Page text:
I don’t know how to manage a portfolio any other way than to be objective based, and the objective needs to be clearly defined. In knowing this, market volatility doesn’t affect me like it does some folks because I know I am ahead of schedule and have a margin of safety already built in. The portfolio was managed to do so. There may come a time, a recession for example, that may take my margin of safety away, but that’s okay, it won’t take the dividend cash flows away and those dividends will be used to buy more shares at lower prices which will eventually take the portfolio higher and back on schedule.
    Because I have clearly defined goals, and know where I stand at all times, I usually know a month or two in advance who my next man up investment will be. It’s based on my portfolio objectives, not the market’s objectives.”

    ENG, GAS, MAP, REP, SAN, AAPL, BEP, CAH, CVS, D, DIS, ENB, GIS, HD, HRL, IBM, JNJ, KHC, LB, MMM, MO, O, PEP, PG, PM, QCOM, SO, T, TGT, VFC, XOM, DGE, GSK, IMB, NG, RDS-B, RIO, VOD, AD, BMW, ENGI, UNA, VIE, AzValor internacional FI, Cobas internacional FI, Magallanes Microcaps Europe, True Value.

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    #36493

    Saulo
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    Sería un debate interesante,quizá en otro hilo, comparar entre nosotros los objetivos que tenemos en nuestras hojas de cálculo.

    El valor de mercado de la cartera no puede ser un objetivo como bien dice chowder.  Aunque yo uso la distancia al punto muerto y veo con agrado como cada año tengo más margen de seguridad.

    También pongo objetivos para el YOC, la fuerza de reinversión (dinero nuevo + dividendos), y por supuesto los ingresos por dividendos.

    Cada año me marco nuevos objetivos y llevo un histórico de cumplimiento.

    Los objetivos los piensas y repiensas una y otra vez durante años y te marcan el camino,  de manera que actúan como inhibidor ante compras impulsivas

    Mateo 13:12 "Porque a cualquiera que tiene, se le dará, y tendrá en abundancia; pero al que no tiene, aun lo que tiene le será quitado".

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    #36596

    Luis G.
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    Los objetivos los piensas y repiensas una y otra vez durante años y te marcan el camino, de manera que actúan como inhibidor ante compras impulsivas

    Me ha gustado esa frase.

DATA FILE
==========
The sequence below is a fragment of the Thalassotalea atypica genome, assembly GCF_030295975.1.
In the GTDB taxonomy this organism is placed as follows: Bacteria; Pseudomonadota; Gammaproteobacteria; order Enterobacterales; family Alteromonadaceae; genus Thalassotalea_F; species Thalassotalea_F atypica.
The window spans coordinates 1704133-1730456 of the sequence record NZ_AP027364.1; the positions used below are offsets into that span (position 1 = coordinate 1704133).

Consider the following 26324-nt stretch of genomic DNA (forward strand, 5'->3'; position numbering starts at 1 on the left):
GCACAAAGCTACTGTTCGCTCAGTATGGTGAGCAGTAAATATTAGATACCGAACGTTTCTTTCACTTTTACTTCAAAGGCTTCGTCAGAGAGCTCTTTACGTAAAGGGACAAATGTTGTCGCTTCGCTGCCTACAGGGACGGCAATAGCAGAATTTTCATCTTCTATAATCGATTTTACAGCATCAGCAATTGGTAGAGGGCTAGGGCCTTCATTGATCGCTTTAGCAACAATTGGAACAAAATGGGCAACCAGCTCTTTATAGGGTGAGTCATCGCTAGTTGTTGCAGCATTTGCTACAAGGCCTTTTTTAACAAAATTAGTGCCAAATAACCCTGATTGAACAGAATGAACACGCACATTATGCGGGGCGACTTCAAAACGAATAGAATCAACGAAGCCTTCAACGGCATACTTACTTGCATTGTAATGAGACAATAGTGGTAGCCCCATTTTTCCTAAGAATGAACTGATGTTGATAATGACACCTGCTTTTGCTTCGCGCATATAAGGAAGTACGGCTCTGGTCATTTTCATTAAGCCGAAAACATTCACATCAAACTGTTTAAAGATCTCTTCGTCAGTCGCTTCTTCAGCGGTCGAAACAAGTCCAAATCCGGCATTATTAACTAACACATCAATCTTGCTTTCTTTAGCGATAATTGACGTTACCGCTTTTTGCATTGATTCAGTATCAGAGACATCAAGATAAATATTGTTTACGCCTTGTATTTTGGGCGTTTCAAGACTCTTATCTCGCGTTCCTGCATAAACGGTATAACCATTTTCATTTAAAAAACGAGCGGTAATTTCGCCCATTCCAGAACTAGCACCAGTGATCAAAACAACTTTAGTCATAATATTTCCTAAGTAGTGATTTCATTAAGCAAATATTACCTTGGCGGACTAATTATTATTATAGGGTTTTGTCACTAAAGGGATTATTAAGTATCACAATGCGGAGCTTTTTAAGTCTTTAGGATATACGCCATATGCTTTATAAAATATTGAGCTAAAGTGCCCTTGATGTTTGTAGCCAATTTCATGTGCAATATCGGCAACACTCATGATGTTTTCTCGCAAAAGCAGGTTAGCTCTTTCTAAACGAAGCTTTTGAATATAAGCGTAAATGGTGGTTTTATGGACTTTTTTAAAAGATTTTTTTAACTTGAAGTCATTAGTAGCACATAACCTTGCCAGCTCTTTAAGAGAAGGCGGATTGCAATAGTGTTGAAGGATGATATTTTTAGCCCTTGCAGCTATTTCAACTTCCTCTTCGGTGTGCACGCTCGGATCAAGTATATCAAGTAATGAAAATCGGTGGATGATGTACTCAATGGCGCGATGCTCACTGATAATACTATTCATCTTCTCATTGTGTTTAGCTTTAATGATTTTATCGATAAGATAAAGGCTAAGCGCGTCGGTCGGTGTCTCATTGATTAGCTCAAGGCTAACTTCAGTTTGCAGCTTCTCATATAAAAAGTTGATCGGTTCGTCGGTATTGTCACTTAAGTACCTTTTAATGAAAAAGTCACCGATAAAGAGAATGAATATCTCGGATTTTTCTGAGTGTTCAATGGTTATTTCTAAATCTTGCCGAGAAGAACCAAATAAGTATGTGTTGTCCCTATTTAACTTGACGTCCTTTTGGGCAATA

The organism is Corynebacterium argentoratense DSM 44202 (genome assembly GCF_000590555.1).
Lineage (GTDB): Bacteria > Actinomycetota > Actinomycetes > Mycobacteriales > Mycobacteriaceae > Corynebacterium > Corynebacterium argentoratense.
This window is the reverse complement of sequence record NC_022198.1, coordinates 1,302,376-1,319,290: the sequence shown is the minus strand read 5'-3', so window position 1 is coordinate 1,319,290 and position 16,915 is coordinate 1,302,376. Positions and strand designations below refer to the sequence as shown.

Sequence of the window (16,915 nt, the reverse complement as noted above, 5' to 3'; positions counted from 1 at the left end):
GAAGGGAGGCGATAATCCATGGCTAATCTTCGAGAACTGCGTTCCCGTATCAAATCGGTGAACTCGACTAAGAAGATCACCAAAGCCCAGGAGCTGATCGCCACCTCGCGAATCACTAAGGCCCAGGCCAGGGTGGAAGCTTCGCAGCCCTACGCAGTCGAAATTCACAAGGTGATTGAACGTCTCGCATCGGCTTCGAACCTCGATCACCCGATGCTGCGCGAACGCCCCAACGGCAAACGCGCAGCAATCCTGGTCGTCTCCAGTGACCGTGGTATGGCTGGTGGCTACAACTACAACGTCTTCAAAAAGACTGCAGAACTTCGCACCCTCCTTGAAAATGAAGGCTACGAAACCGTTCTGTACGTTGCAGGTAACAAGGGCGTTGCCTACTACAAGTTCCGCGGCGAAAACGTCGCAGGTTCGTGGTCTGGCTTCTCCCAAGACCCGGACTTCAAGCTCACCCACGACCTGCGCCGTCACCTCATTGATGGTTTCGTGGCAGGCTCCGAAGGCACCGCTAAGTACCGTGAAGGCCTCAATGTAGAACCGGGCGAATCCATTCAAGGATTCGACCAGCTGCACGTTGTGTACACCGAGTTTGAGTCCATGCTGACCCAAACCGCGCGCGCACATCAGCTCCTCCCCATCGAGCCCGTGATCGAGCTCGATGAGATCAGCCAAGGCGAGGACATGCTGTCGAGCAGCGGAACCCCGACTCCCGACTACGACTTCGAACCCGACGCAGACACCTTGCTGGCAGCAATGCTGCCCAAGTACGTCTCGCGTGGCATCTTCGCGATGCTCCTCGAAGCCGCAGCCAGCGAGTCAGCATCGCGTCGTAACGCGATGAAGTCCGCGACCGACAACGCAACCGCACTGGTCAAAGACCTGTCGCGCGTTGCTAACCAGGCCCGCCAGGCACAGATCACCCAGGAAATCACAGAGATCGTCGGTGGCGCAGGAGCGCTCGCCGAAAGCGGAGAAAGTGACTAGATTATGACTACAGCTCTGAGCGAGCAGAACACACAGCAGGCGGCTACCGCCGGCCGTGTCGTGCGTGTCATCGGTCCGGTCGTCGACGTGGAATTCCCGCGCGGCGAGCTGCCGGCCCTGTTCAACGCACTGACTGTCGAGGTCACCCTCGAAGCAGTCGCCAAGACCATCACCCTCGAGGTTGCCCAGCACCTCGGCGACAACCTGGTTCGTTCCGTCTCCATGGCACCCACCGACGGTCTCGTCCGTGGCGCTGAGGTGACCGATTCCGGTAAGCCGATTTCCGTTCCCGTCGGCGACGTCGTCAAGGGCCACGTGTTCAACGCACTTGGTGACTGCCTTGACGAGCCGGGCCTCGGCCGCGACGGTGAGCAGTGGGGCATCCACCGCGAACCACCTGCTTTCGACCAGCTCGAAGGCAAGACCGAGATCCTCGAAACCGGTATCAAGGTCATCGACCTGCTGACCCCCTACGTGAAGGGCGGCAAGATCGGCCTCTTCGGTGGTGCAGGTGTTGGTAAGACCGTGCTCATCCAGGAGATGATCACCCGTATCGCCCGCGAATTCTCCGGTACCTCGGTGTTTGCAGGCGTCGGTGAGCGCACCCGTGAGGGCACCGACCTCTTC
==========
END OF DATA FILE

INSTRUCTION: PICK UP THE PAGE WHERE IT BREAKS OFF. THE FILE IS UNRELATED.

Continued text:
Mi objetivo es lograr un flujo de dinero seguro y creciente en el tiempo, por lo tanto sigo más el DGI que el valor de cartera.
    Pero reconozco que no pongo objetivos anuales o en plazo a cumplir. Me agobio.
    Quizá sea una mala gestión hacia la IF. De momento, cuando tengo dinero compro la empresa que esté mejor dentro de la lista de la compra. Si no hay dinero, espero (todavía no uso el margen disponible).
    ¿Podéis decir qué páginas usáis para planificar objetivos? (los que las usen, claro).

    Un saludo.

    ENG, GAS, MAP, REP, SAN, AAPL, BEP, CAH, CVS, D, DIS, ENB, GIS, HD, HRL, IBM, JNJ, KHC, LB, MMM, MO, O, PEP, PG, PM, QCOM, SO, T, TGT, VFC, XOM, DGE, GSK, IMB, NG, RDS-B, RIO, VOD, AD, BMW, ENGI, UNA, VIE, AzValor internacional FI, Cobas internacional FI, Magallanes Microcaps Europe, True Value.

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    #37070

    Luis G.
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    “You young folks are going to be bombarded with articles and comments telling you dividend investing is dead. For some people it might be, it depends on what their objectives were to begin with.
    A lot of people who invest in dividend companies are still trying to chase market performance, and from where I sit, that’s not what dividend companies are usually bought to do. I invest in companies that create income, or cash flows to be invested if one doesn’t need the income.
    So in other words, if you are a young person and are receiving $400 or $500 per month in dividends, those dividends when added to your monthly contributions are going to help you build your portfolio more quickly with regard to share count and more cash flows for investing. That’s not dead! That’s ongoing and has been for over a century.